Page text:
Perioperative and 1-year transcarotid revascularization outcomes in symptomatic patients

S. Keisin Wang, Sarah Severance, Greg G. Westin, John G. Maijub, Alok K. Gupta, Alan P. Sawchuk, Andres C. Fajardo, Raghu L. Motaganahalli

Research output: Contribution to journalArticlepeer-review


Objective: Previously published results of carotid revascularization with both transfemoral stenting and endarterectomy have demonstrated inferior perioperative stroke and death outcomes in neurologically symptomatic patients compared with those without symptoms. This study was completed to establish the real-world, symptom-based perioperative and follow-up outcomes for transcarotid artery revascularization (TCAR). Methods: An institutional retrospective review of all TCARs performed outside of clinical trial regulations from 2016 to 2019 was completed. Eligible patients were classified as symptomatic or not based on a history of a unilateral neurologic deficit attributable to an extracranial carotid artery lesion within the previous 180 days. Univariate analysis consisting of Fisher's exact and Student t-tests, as appropriate, were performed between cohorts. Kaplan-Meier analysis was completed to estimate the stroke-free survival at 1 year postoperatively. Results: Within the investigational period, 167 patients (85 symptomatic) qualified for study inclusion. Baseline demographics were roughly equivalent, although symptomatic patients were more likely to be female (28.0% vs 9.4%; P < .01). Procedures in symptomatic patients were associated with higher estimated blood loss (41 mL vs 58 mL; P = .04) and operative time (67 minutes vs 75 minutes; P = .06). We did not find an increased incidence of macroscopic debris in the filter of symptomatic patients after stent deployment. For symptomatic patients, we observed a perioperative (30-day) ipsilateral stroke risk of 1.2% (vs 2.4% in asymptomatic patients; P > .99), a myocardial infarction risk of 0% (vs 0%; P > .99), and a mortality risk of 4.9% (vs 0%; P = .06). Most deaths occurred after procedure-related discharge; as such, in-hospital (from index TCAR) mortality in symptomatic patients was 1.2%. The four perioperative deaths observed in our population were secondary to hemorrhagic stroke, acute on chronic congestive heart failure (n = 2), and unknown causes in the last patient. At 1 year after the procedure, 114 patients (54 symptomatic) had available data. In addition to the perioperative risks, in symptomatic patients we observed a rate of reintervention of 0% (vs 0%; P > .99), ipsilateral stroke of 3.7% (vs 0%; P = .22), >50% in-stent restenosis of 1.9% (vs 0%; P = .47), stent thrombosis of 3.7% (vs 0%; P = .22), and all-cause mortality of 13.0% (vs 10.0%; P = .77). Last, no difference was noted with respect to the 1-year stroke-free survival (P = .17) by Kaplan-Meier estimates. Conclusions: In this institutional series of patients undergoing TCAR, we found that symptomatic patients have a similar perioperative risk of stroke and myocardial infarction as asymptomatic patients. However, we did observe a strong statistical trend suggesting a higher mortality risk in symptomatic patients. There was no difference between cohorts with respect to 1-year stroke-free survival.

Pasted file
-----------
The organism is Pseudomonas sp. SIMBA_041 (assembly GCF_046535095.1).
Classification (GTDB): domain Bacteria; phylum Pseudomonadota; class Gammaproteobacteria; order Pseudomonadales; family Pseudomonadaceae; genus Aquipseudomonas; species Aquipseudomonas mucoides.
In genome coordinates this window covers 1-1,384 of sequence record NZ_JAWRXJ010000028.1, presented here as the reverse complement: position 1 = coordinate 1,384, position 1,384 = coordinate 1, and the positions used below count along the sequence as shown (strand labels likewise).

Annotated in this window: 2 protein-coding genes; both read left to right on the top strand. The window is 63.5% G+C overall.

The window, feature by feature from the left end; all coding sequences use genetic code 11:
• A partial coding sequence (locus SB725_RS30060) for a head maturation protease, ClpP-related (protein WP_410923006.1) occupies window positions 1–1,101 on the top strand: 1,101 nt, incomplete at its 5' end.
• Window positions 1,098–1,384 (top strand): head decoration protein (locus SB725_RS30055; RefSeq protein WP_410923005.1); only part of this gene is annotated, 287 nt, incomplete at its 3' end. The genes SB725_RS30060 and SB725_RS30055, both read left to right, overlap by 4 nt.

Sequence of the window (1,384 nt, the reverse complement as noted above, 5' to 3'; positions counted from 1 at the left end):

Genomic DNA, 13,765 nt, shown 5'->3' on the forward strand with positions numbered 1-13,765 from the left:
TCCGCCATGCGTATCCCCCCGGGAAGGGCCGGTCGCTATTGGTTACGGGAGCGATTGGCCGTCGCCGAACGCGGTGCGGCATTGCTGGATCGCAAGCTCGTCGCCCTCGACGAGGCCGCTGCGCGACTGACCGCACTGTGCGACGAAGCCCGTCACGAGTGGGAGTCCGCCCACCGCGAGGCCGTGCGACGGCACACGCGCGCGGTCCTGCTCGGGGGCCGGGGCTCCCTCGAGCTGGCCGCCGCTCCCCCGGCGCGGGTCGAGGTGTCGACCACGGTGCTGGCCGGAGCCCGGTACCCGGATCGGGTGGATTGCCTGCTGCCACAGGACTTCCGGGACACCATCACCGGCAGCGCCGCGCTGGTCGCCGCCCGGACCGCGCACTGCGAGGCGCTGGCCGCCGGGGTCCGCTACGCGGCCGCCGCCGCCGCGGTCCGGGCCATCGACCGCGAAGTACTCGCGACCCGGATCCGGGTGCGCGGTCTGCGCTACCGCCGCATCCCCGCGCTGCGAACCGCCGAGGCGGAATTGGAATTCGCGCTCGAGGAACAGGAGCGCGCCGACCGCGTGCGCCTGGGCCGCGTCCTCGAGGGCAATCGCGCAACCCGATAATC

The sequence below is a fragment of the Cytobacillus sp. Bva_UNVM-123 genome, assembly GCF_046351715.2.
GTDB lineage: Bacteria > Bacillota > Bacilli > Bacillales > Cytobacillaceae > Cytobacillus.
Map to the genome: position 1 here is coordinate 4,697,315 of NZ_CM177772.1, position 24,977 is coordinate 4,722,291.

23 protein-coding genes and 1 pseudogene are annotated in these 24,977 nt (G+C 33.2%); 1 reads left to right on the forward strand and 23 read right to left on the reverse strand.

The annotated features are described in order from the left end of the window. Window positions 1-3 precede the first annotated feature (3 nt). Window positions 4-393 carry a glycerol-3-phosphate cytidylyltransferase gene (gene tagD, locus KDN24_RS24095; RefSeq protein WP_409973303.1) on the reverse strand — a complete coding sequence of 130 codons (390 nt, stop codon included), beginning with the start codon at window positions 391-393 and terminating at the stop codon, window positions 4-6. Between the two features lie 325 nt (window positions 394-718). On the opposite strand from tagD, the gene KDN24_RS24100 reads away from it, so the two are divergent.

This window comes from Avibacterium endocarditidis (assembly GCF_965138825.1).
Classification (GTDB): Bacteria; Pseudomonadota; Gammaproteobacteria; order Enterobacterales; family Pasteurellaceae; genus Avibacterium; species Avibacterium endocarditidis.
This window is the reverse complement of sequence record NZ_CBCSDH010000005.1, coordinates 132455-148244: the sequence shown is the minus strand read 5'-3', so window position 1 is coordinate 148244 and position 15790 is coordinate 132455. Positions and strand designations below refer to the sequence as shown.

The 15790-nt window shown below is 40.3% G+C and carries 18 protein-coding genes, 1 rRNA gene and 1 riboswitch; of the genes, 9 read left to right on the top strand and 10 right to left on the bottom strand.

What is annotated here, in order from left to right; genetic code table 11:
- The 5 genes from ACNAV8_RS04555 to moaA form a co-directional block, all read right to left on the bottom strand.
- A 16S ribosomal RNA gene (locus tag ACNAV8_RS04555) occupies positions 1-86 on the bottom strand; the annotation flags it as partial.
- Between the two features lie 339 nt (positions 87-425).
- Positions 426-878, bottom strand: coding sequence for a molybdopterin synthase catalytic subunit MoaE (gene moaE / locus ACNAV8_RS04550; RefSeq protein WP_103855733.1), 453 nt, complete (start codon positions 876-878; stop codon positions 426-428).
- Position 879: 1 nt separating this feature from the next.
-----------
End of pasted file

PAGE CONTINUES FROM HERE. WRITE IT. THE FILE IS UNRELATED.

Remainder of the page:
Original languageEnglish (US)
Pages (from-to)2047-2053
Number of pages7
JournalJournal of vascular surgery
Issue number6
StatePublished - Dec 2020


  • CEA
  • Carotid revascularization
  • Reverse flow
  • Stenting
  • Stroke
  • TCAR

ASJC Scopus subject areas

  • Surgery
  • Cardiology and Cardiovascular Medicine

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